Texas textbooks technically taxed

Contributed by
Nov 25, 2007

Reviewers looking over math textbooks to be used in Texas found a few errors in them... like, 109,263.

You didn't not read that incorrectly. They found over one hundred thousand mistakes.

Turns out that there is a fine per mistake, to the tune of $5k. So technically the textbook publisher (Houghton Mifflin) owes $500 million in fines... unless you go by the math in their books, which would give that figure as $430 million.

HAHAHAHAHA! I laugh at Houghton Mifflin's expense, yes. Still, good thing the books won't get sent out to students just yet. HM still has time to find and correct the mistakes; they only pay for the ones that are left when classes begin. So Texas isn't doomed just yet.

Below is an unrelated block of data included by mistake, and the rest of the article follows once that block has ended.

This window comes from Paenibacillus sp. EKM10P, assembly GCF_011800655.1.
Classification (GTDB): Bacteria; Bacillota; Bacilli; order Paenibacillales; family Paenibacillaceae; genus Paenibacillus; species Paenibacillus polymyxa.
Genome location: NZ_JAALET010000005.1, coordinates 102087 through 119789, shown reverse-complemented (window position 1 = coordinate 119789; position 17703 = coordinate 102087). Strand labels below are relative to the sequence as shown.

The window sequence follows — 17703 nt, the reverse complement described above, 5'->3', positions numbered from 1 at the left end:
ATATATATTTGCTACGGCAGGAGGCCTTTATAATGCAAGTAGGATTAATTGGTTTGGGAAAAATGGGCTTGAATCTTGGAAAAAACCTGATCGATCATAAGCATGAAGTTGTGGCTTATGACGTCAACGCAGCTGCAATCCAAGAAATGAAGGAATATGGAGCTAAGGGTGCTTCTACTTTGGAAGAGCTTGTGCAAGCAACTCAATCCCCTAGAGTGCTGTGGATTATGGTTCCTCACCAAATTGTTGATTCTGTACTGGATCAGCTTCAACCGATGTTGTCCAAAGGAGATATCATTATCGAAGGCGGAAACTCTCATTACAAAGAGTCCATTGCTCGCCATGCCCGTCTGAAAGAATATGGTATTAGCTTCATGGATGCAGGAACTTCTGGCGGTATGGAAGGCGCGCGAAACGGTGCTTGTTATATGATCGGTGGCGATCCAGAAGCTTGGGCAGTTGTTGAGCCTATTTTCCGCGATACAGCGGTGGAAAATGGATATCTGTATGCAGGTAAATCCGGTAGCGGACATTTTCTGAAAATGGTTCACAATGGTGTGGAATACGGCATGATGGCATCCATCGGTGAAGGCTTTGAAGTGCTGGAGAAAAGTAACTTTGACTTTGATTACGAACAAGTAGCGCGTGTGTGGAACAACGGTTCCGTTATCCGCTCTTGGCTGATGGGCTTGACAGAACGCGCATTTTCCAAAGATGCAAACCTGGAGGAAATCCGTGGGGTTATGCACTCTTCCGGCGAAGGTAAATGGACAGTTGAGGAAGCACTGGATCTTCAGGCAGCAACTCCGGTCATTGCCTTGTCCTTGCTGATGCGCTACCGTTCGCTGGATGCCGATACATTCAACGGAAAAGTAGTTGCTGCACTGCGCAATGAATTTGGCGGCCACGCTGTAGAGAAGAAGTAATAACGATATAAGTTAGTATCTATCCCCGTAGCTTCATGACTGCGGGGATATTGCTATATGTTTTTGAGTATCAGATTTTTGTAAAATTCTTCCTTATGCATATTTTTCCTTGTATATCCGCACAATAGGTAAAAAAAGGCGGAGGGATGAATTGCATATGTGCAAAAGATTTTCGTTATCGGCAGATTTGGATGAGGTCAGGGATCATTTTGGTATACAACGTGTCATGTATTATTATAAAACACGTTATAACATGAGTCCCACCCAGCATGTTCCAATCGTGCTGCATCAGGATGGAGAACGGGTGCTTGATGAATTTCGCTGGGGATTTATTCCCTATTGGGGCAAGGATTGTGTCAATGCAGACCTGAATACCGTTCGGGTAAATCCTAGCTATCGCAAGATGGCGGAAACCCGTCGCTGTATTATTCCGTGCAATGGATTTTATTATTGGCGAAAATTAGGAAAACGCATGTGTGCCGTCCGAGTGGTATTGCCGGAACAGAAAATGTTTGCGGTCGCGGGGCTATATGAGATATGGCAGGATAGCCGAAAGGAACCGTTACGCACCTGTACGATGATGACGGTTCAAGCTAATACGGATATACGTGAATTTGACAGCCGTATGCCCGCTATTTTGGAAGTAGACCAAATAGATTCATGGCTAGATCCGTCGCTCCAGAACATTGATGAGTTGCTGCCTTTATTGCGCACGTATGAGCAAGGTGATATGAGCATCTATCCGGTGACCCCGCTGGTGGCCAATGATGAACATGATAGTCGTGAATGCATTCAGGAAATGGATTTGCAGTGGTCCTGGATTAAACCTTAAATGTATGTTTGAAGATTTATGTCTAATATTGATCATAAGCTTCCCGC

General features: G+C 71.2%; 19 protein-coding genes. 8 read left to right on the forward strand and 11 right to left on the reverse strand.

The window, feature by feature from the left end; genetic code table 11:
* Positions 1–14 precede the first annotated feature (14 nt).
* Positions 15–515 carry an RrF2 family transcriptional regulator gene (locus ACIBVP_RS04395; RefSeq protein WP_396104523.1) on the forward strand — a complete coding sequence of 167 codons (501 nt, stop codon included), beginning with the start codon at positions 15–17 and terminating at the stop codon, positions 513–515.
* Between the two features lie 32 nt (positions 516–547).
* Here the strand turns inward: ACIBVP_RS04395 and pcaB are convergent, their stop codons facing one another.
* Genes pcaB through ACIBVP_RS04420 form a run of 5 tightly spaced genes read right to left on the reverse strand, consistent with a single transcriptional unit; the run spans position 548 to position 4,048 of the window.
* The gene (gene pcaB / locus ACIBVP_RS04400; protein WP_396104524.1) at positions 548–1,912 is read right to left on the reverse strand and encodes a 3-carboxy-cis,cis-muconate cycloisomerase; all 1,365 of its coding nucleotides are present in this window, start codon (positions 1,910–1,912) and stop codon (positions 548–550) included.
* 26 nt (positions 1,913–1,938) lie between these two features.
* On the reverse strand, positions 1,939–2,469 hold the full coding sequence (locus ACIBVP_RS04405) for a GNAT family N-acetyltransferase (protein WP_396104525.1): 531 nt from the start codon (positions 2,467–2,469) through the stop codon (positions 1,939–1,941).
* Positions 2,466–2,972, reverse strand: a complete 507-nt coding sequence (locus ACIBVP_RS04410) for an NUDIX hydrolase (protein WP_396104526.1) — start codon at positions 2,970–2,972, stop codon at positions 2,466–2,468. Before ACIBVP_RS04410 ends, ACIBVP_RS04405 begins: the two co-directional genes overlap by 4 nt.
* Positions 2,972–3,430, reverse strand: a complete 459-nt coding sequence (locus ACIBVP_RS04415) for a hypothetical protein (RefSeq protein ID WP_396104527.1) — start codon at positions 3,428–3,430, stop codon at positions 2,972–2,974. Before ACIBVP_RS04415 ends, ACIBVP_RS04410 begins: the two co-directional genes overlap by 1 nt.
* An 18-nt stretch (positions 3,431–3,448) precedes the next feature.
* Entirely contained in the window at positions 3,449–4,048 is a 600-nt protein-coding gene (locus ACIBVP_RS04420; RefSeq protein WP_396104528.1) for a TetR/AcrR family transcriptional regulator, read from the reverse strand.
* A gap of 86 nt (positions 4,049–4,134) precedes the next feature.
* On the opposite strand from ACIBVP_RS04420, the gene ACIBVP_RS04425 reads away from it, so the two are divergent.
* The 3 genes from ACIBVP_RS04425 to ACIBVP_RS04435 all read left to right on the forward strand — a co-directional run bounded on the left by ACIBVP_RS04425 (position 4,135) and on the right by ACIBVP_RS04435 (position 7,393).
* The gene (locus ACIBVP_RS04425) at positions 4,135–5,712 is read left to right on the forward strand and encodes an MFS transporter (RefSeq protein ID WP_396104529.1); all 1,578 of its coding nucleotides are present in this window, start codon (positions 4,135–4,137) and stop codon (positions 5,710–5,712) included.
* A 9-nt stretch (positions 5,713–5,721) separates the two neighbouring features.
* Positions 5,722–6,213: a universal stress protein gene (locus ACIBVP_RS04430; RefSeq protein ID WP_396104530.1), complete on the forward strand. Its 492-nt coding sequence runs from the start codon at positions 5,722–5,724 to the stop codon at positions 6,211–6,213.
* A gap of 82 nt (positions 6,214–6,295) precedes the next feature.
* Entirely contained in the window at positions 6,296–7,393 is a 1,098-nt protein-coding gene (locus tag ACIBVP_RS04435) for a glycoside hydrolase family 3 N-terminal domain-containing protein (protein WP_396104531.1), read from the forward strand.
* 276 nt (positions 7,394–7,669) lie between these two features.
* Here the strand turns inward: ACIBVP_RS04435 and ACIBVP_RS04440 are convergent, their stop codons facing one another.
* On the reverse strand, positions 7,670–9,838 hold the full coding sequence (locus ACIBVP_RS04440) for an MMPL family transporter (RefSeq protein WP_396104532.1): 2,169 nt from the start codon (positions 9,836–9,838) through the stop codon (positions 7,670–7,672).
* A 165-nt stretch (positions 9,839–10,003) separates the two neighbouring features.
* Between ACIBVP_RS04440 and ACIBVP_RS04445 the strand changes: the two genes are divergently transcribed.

Anyway, since Texas has a creationist governor and a creationist as the head of their State Board of Education, I would assume math mistakes wouldn't concern them any more than science mistakes do. They want to teach mistakes, and that's a mistake in itself. I wonder if anyone would fine those guys for each error they make...?

Tip o' the propeller beanie to Greg Laden.

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